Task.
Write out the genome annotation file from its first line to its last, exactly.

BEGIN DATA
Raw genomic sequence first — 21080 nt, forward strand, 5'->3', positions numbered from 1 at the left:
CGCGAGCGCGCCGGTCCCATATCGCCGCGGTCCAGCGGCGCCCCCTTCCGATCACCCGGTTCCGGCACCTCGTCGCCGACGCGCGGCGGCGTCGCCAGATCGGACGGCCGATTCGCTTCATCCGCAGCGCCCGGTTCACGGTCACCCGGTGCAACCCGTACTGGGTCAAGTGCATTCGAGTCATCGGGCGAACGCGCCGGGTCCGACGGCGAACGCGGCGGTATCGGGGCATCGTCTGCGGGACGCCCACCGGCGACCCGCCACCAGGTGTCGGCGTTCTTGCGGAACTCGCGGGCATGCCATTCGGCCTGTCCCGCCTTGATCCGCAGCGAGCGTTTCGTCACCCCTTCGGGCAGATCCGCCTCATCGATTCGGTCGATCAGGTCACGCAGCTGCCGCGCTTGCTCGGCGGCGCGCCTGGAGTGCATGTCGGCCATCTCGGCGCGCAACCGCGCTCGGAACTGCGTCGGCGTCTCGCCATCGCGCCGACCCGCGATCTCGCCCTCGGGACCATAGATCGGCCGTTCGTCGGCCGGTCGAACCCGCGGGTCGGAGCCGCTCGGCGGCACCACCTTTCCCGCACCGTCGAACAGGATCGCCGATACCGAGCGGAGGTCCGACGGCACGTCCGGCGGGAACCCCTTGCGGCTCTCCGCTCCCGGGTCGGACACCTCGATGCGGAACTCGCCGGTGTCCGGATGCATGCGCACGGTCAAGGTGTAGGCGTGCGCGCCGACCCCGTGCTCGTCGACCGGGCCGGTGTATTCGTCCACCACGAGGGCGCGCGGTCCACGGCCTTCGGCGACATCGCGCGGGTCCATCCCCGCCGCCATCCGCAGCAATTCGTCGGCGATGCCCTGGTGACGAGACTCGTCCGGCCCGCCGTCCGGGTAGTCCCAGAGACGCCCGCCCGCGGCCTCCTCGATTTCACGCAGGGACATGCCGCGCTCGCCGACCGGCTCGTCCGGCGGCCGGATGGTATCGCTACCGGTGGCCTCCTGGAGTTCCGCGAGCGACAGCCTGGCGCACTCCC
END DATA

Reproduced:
Raw genomic sequence first — 21080 nt, forward strand, 5'->3', positions numbered from 1 at the left:
CGCGAGCGCGCCGGTCCCATATCGCCGCGGTCCAGCGGCGCCCCCTTCCGATCACCCGGTTCCGGCACCTCGTCGCCGACGCGCGGCGGCGTCGCCAGATCGGACGGCCGATTCGCTTCATCCGCAGCGCCCGGTTCACGGTCACCCGGTGCAACCCGTACTGGGTCAAGTGCATTCGAGTCATCGGGCGAACGCGCCGGGTCCGACGGCGAACGCGGCGGTATCGGGGCATCGTCTGCGGGACGCCCACCGGCGACCCGCCACCAGGTGTCGGCGTTCTTGCGGAACTCGCGGGCATGCCATTCGGCCTGTCCCGCCTTGATCCGCAGCGAGCGTTTCGTCACCCCTTCGGGCAGATCCGCCTCATCGATTCGGTCGATCAGGTCACGCAGCTGCCGCGCTTGCTCGGCGGCGCGCCTGGAGTGCATGTCGGCCATCTCGGCGCGCAACCGCGCTCGGAACTGCGTCGGCGTCTCGCCATCGCGCCGACCCGCGATCTCGCCCTCGGGACCATAGATCGGCCGTTCGTCGGCCGGTCGAACCCGCGGGTCGGAGCCGCTCGGCGGCACCACCTTTCCCGCACCGTCGAACAGGATCGCCGATACCGAGCGGAGGTCCGACGGCACGTCCGGCGGGAACCCCTTGCGGCTCTCCGCTCCCGGGTCGGACACCTCGATGCGGAACTCGCCGGTGTCCGGATGCATGCGCACGGTCAAGGTGTAGGCGTGCGCGCCGACCCCGTGCTCGTCGACCGGGCCGGTGTATTCGTCCACCACGAGGGCGCGCGGTCCACGGCCTTCGGCGACATCGCGCGGGTCCATCCCCGCCGCCATCCGCAGCAATTCGTCGGCGATGCCCTGGTGACGAGACTCGTCCGGCCCGCCGTCCGGGTAGTCCCAGAGACGCCCGCCCGCGGCCTCCTCGATTTCACGCAGGGACATGCCGCGCTCGCCGACCGGCTCGTCCGGCGGCCGGATGGTATCGCTACCGGTGGCCTCCTGGAGTTCCGCGAGCGACAGCCTGGCGCACTCCC